This last summer i decided to teach my sons to play the Spanish card game Mus. The funniest part was to witness their reactions as they got good and bad hands. One of the first hints they needed was to “lose little when you lose, to be able to hold on until good cards come”. Bluffing isn´t a sustainble strategy, no matter how satisfying it may be to steal the hand! To thrive, one needs to survive first. As the great Kenny Rogers song said…”you have to know when to hold them, know when to fold them, know when to walk away and know when to run…”.
Survival, capital preservation, is also the key to win “the market game”. My epiphany on this came during the 2008/09 market meldown. The broad markets – USA, Europe, Emerging… – fell by -50% or more until the lows of 2009. The subsequent recovery until the end of that same year was around +60%. Therefore, for an operator who preserved his capital the recovery would have been +60%, or perhaps more if he picked the right spots. However for someone who didn´t preserve his capital the effective recovery was…+30% only as he only had half the capital left to work for him. In this way, like others with free mandates that allowed them to protect their capital, I suddenly found myself rising twice as fast as the market.
In 2008 the collapse was generalized and very much driven by liquidity needs: losses in investment A required liquidity and therefore investment B was fire-sold to supply it, causing losses to B. Then losses in B required liquidity and forced sales of C, and so on. In many occasions the share price collapses had little or nothing to do with the fundamental solidity of specific businesses and companies. That was proved right over the recovery that ensued the following years. But the key point to participate in that recovery was to remain alive…That is why risk management is so critical – it preserves capital and enables investors to fully take advantage of market irrationality.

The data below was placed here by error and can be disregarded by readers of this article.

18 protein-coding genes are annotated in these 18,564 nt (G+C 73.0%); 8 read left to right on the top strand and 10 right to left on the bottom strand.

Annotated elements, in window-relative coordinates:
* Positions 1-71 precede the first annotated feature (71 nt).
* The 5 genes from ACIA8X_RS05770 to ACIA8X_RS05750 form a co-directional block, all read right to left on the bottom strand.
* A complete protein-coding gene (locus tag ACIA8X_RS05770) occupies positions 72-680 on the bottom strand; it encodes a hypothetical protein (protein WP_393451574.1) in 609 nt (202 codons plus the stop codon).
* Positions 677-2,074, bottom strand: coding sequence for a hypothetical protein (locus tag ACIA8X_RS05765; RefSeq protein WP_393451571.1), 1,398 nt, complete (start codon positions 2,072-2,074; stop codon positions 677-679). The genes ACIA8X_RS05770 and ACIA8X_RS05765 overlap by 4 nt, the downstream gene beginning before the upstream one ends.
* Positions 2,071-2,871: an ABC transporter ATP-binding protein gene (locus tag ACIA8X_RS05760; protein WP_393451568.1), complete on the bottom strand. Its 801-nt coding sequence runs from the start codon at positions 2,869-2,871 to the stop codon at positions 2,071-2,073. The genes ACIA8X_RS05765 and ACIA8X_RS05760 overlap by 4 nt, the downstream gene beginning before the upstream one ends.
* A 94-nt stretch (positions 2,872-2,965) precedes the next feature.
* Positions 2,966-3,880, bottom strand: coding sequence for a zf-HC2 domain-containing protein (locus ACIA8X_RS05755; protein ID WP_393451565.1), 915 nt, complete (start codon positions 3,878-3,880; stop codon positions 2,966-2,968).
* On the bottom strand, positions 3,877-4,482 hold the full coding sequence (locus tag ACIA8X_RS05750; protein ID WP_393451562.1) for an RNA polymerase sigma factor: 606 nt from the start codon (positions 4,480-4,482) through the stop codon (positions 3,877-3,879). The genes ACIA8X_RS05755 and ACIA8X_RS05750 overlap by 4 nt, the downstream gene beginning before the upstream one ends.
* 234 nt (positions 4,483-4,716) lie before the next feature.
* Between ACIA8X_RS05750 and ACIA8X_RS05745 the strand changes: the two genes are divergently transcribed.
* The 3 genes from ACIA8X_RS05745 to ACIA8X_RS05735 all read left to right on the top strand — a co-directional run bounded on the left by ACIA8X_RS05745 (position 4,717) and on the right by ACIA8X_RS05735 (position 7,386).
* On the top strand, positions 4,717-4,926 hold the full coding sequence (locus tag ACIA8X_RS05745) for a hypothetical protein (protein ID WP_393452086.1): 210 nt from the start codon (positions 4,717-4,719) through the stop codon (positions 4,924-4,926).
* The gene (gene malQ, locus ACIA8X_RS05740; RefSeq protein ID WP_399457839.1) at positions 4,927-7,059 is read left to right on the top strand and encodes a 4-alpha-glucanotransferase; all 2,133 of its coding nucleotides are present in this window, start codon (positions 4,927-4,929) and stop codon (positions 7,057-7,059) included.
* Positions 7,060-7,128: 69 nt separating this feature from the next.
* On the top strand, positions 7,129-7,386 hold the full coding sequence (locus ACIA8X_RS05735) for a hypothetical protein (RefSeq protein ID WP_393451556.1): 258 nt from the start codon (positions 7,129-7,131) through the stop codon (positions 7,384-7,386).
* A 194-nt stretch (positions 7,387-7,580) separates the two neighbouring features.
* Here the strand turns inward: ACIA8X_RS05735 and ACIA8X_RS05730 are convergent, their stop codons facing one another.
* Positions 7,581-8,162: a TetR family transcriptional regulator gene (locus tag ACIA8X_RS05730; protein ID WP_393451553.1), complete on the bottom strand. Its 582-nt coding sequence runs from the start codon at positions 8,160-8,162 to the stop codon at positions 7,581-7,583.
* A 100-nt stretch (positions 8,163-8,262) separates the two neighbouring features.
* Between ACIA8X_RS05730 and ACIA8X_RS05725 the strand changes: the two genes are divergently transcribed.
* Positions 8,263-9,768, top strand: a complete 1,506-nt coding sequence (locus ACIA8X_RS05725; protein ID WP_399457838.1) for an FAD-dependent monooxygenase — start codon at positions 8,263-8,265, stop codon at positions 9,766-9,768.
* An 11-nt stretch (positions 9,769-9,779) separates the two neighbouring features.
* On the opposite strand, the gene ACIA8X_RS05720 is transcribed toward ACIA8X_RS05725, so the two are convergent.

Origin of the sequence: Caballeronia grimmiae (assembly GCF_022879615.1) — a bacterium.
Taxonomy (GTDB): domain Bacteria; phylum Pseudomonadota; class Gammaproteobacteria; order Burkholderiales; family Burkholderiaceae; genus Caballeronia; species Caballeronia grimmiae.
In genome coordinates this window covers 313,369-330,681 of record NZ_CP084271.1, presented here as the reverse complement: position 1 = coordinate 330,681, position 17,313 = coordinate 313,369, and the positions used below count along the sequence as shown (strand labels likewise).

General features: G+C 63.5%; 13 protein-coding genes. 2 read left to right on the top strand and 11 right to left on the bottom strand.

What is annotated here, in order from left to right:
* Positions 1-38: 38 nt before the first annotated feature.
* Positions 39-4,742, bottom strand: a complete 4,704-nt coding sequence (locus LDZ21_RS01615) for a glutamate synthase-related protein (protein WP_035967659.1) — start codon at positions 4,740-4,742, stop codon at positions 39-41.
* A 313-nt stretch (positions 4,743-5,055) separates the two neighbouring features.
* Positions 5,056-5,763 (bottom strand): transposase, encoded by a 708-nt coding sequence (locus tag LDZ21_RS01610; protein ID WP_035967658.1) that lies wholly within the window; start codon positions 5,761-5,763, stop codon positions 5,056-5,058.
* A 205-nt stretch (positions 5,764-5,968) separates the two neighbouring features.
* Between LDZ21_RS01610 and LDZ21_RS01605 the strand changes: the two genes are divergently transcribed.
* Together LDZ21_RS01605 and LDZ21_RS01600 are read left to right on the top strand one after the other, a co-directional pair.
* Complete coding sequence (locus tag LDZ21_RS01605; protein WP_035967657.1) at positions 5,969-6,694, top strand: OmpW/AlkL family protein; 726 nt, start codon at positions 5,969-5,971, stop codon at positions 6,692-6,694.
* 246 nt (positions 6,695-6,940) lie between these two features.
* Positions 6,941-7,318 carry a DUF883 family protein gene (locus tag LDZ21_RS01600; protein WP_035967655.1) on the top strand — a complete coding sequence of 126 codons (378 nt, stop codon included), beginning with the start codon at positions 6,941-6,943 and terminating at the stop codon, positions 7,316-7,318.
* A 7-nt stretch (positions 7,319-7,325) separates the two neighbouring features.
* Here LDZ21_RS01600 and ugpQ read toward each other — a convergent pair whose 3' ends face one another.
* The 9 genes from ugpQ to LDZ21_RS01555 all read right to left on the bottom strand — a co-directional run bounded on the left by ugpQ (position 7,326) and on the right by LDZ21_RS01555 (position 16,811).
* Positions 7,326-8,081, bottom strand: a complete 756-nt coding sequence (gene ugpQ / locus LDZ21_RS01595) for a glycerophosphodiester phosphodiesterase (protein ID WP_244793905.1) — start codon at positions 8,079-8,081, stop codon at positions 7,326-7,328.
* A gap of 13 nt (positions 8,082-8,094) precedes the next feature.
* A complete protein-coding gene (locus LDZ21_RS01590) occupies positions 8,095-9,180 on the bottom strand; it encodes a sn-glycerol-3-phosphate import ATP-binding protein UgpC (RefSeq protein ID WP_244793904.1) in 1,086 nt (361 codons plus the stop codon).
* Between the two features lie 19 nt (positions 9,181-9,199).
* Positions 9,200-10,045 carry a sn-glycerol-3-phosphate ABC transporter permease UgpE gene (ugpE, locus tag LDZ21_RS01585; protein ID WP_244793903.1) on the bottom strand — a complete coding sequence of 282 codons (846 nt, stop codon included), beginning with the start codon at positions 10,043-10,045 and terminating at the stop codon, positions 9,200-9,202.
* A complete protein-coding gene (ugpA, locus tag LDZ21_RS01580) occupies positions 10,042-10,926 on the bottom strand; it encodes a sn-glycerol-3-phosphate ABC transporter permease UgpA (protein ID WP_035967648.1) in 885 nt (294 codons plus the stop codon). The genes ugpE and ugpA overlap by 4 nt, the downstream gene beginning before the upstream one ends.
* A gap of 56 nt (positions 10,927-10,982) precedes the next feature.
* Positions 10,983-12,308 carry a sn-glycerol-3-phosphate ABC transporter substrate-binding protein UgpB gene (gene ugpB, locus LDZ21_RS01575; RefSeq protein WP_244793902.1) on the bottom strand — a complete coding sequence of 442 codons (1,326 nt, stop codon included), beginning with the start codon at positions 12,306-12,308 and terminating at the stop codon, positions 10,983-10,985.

Risk management is the flip of the coin to performance in asset management. And it is a continuous exercise of humility on many levels. That is what is behind correct investment horizon, margin of safety, business and sector follow up, diversification, relative position weights and sale or mistakes.
Firstly, in Cobas we always talk about making sure that one can wait and avoid the investment of liquidity that could be needed in the short term. This is because even if we assume our investment thesis to be correct, we really have no idea about when it may materialize – one month, one year, or perhaps later. Thus we give ourselves some margin for error. We also tell ourselves that if the thesis hasn´t worked in 3-5 years…perhaps we are wrong. Anyway, risk management at this level involves the managers of the funds, but also their investors.
Next comes margin of safety, which implies an exercise of humility on two levels. First because we only decide to make investments with enough upside potential (and only if we can understand them well). In this way even if we are making a mistake we still preserve our capital. For example if we invest 100 in a business which we think is worth 200, and we are wrong by 50%, we can still recover our initial investment – our only loss will have been opportunity cost. Secondly on margin of safety, we base our valuation on conservative assumptions. This is why we favor solid and established businesses and we humbly avoid the more complex field of new trends and hypercharged growth where things change so fast and anything can happen. We leave that to other braver investors.